Set in a post-apocalyptic world, The Maryland Shakespeare Players’ Romeo and Juliet, expertly directed by Vera Belaia, was a fantastic voyage into both Shakespeare’s tale of forbidden love, and a display of great, unadulterated acting by a vibrant, young cast. In Belaia’s re-imagining, most of the population has died from a frightful disease, and the Montagues and Capulets are two warring clans. Staged in a three-quarter thrust with a minimalist set, this production had everything right, from Chris Wong and Cameron Smith’s superior use of lighting, to Anders Tighe’s fight choreography, to Ben Strobel and Terps Racing’s menacing looking stage daggers. Belaia’s production was that rare show with no average performances; from the blocking to the use of the stage to the emotional tones that needed to be played, Romeo and Juliet earned the standing ovation it received at night’s end.
Expertly bringing Belaia’s vision to stage was the dynamite cast, including, among others, Tommy Hegarty (Romeo), Megan Parlett (Juliet), Carli Fine (Juliet’s Nurse), Devin Thrasher (Friar Laurence), Jonathan Wiechecki (Chorus\Prince Escalus of Verona), and the unforgettable Becky Remsberg as loud-mouthed-friend-of-Romeo, Mercutio. Remsberg should be duly prosecuted for Grand Theft of Stage, she was so good.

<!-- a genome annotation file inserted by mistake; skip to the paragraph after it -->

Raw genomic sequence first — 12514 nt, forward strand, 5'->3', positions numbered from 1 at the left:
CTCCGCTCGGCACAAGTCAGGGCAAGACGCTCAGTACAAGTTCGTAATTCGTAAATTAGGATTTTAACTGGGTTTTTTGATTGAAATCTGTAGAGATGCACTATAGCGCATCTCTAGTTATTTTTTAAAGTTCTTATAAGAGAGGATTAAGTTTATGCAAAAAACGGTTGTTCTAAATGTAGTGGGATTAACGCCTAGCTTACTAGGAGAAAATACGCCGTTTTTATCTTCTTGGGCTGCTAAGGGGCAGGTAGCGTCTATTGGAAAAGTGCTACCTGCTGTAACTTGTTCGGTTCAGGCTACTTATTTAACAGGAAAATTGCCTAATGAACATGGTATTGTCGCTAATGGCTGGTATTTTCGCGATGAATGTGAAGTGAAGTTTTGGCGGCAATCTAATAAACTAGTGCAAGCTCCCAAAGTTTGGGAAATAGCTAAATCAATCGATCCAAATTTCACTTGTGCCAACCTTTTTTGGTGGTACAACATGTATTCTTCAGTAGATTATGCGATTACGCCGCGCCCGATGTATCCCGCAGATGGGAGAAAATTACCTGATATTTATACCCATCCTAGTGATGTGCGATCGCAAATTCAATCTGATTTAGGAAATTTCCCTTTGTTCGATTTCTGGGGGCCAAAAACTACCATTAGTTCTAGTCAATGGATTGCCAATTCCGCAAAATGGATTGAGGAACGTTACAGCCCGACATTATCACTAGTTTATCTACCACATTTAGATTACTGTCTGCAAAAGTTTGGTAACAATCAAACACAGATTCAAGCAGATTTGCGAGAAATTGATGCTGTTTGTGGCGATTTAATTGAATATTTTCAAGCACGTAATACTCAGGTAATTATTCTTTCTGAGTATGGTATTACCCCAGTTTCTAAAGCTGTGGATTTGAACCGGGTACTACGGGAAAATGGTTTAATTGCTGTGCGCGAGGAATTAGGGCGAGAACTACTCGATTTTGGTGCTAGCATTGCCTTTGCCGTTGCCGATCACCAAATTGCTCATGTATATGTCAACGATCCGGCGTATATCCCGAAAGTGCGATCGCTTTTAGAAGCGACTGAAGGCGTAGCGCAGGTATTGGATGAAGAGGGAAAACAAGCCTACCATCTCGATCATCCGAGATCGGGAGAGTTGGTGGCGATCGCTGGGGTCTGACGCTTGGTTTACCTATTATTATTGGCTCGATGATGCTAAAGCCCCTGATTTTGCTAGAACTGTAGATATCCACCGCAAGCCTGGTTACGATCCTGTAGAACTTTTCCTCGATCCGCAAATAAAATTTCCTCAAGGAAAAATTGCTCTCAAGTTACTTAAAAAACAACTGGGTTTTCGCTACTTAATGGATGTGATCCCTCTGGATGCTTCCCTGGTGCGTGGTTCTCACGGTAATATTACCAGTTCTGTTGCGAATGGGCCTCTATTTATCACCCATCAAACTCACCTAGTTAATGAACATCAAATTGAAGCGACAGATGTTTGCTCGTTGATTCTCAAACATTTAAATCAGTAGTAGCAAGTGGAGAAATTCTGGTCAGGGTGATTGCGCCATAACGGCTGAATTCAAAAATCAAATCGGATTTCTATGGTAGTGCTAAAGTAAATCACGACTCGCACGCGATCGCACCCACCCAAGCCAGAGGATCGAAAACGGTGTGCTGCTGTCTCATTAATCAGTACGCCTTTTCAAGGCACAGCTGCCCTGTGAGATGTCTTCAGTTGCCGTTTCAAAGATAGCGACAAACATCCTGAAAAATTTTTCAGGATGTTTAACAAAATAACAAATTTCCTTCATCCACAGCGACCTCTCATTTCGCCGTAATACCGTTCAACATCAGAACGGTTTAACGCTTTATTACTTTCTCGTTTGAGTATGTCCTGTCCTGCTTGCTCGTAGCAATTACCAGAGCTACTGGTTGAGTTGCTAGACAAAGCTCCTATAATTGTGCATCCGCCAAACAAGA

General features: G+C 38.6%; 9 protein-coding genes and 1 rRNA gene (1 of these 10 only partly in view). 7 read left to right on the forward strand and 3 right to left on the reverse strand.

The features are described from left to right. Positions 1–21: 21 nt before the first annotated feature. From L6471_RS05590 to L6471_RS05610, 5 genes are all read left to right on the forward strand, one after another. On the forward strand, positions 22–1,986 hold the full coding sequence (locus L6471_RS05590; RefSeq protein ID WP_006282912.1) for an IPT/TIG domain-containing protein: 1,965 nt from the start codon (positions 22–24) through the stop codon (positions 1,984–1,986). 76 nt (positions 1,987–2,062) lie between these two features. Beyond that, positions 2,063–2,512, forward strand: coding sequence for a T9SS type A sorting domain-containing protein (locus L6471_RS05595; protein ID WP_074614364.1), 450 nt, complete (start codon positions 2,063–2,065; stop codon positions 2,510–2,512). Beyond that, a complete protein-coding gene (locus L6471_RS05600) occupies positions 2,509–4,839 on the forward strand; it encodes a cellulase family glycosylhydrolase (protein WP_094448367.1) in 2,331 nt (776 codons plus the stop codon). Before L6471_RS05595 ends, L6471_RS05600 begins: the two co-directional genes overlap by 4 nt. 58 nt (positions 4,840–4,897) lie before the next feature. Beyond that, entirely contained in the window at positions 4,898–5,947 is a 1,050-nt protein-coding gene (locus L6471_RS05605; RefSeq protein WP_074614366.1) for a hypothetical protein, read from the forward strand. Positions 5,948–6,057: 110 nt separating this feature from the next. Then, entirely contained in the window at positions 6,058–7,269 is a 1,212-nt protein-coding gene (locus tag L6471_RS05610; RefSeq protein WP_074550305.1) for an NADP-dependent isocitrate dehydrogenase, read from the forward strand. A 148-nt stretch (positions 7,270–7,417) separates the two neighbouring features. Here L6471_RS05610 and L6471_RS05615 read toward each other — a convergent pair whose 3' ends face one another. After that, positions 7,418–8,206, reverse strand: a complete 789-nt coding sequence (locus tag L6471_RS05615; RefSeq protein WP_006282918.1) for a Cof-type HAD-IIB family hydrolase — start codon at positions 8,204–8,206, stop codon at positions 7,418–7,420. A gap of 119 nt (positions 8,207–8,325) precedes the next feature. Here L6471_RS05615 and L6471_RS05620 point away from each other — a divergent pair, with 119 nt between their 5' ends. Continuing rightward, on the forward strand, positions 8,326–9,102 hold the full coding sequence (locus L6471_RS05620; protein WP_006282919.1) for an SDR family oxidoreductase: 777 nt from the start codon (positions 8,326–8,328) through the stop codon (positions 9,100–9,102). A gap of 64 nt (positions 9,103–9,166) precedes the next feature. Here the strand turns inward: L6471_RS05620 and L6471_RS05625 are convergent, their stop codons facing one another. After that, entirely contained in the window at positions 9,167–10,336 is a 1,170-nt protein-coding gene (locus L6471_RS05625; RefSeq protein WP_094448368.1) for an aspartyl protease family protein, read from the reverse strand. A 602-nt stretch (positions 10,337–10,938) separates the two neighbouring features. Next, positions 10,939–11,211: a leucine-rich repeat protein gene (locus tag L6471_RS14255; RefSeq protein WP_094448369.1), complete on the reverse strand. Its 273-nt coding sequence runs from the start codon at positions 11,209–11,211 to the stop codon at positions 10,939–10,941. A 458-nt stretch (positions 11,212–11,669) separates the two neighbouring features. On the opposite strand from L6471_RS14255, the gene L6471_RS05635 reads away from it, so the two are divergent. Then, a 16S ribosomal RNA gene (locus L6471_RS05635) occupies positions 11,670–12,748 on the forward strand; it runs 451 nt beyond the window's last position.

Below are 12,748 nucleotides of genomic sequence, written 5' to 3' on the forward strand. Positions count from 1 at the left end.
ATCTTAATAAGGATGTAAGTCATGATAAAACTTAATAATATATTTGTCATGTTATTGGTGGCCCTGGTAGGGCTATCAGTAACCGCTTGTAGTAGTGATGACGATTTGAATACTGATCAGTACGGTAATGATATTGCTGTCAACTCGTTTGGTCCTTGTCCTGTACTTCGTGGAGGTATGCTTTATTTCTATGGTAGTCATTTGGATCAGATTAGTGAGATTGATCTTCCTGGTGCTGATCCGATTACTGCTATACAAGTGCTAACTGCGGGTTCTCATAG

Watching the show, I had a sense of wonder and remembrance of what the bite of that old pest, the acting bug felt like for me. I could see it in the players’ eyes. I could see the spirit of the stage in Benjamin Conway, who played Paris, Juliet’s betrothed; in Elias Arthur Kibby who played shoulder-pad-wearing Tybalt; in Christopher Walkup, who played the Apothecary with fantastic body language; and in Griffin Riddler who played Lord Capulet.
The show opened with a silent prologue, that showed how a plague wiped out the population of Verona (Italy? The U.S.?), and then introduced the audience to the warring Montagues and Capulets, and in short order, street fighting with daggers, a dance wherein some of the males played women, and eventually the titular Romeo and Juliet, who quickly fell in ill-fated love.
Several scenes stood out, including every scene Fine was in as Juliet’s nurse; Riddler’s scenes as Lord Capulet with his daughter, Juliet; Hegarty’s chrisp scene with Thrasher’s Friar Laurence late in the play; and Parlett’s late-play monologue as Juliet. Wiechecki was a vision of 1980s New Wave-dom with his blond A Flock of Seagulls hairdo and red, feathered technicoat. Using his tall, lean frame, he brought an assertive authority to Prince Escalus of Verona.
The cast was rounded out by the wonderful Barbara Vasilchenko (Balthasar), Lexi Brennan (Benvolio), Patrick Cochran (Lord Montague), the fine-as-wine Nina Parekh (Lady Capulet), and Lillianna Righter as Lady Montague. Assistant Director Sarah Trunk, no doubt helped this production nearly reach the pinnacle of perfection.
It’s a shame the show only runs for three days. For those theater-lovers reading this, please finish your Christmas shopping early and catch this mesmerizing production of one of Shakespeare’s finest tragedies.
Time: Three hours, with one 15-minute intermission.
Romeo and Juliet plays through December 11, 2016, at The Maryland Shakespeare Players performing at the Cafritz Foundation Theater at the Clarice at the University of Maryland College Park – University of Maryland Stadium Drive, in College Park, MD. Tickets are free. For future events, check Clarice Smith Performing Arts Center’s calendar of events.